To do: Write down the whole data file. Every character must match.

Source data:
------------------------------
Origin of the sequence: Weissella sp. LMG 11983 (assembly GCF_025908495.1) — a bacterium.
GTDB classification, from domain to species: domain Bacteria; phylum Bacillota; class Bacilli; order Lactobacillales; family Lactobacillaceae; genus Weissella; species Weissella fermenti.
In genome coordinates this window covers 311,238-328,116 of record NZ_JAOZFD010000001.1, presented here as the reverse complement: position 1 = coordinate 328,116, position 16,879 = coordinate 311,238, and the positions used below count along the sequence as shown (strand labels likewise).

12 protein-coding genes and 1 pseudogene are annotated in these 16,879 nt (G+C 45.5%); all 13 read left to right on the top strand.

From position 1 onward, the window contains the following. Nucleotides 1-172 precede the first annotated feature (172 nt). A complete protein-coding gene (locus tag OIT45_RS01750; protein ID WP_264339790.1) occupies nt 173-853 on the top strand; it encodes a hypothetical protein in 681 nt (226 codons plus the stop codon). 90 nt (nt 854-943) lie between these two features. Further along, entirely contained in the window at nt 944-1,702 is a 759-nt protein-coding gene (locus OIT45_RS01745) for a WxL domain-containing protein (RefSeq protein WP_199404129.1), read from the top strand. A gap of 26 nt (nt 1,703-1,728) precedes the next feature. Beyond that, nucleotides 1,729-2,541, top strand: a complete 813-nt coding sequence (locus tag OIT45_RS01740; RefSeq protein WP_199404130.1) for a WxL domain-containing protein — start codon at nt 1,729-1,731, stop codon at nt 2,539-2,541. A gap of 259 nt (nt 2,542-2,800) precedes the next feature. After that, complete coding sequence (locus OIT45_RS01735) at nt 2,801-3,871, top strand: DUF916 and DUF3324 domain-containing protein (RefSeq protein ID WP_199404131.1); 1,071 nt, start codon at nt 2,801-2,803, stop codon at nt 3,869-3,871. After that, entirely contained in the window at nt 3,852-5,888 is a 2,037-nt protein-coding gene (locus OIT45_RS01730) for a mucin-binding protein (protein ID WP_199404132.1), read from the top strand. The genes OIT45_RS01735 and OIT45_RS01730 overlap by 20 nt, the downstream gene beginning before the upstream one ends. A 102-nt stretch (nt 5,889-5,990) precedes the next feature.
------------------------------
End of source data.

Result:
Origin of the sequence: Weissella sp. LMG 11983 (assembly GCF_025908495.1) — a bacterium.
GTDB classification, from domain to species: domain Bacteria; phylum Bacillota; class Bacilli; order Lactobacillales; family Lactobacillaceae; genus Weissella; species Weissella fermenti.
In genome coordinates this window covers 311,238-328,116 of record NZ_JAOZFD010000001.1, presented here as the reverse complement: position 1 = coordinate 328,116, position 16,879 = coordinate 311,238, and the positions used below count along the sequence as shown (strand labels likewise).

12 protein-coding genes and 1 pseudogene are annotated in these 16,879 nt (G+C 45.5%); all 13 read left to right on the top strand.

From position 1 onward, the window contains the following. Nucleotides 1-172 precede the first annotated feature (172 nt). A complete protein-coding gene (locus tag OIT45_RS01750; protein ID WP_264339790.1) occupies nt 173-853 on the top strand; it encodes a hypothetical protein in 681 nt (226 codons plus the stop codon). 90 nt (nt 854-943) lie between these two features. Further along, entirely contained in the window at nt 944-1,702 is a 759-nt protein-coding gene (locus OIT45_RS01745) for a WxL domain-containing protein (RefSeq protein WP_199404129.1), read from the top strand. A gap of 26 nt (nt 1,703-1,728) precedes the next feature. Beyond that, nucleotides 1,729-2,541, top strand: a complete 813-nt coding sequence (locus tag OIT45_RS01740; RefSeq protein WP_199404130.1) for a WxL domain-containing protein — start codon at nt 1,729-1,731, stop codon at nt 2,539-2,541. A gap of 259 nt (nt 2,542-2,800) precedes the next feature. After that, complete coding sequence (locus OIT45_RS01735) at nt 2,801-3,871, top strand: DUF916 and DUF3324 domain-containing protein (RefSeq protein ID WP_199404131.1); 1,071 nt, start codon at nt 2,801-2,803, stop codon at nt 3,869-3,871. After that, entirely contained in the window at nt 3,852-5,888 is a 2,037-nt protein-coding gene (locus OIT45_RS01730) for a mucin-binding protein (protein ID WP_199404132.1), read from the top strand. The genes OIT45_RS01735 and OIT45_RS01730 overlap by 20 nt, the downstream gene beginning before the upstream one ends. A 102-nt stretch (nt 5,889-5,990) precedes the next feature.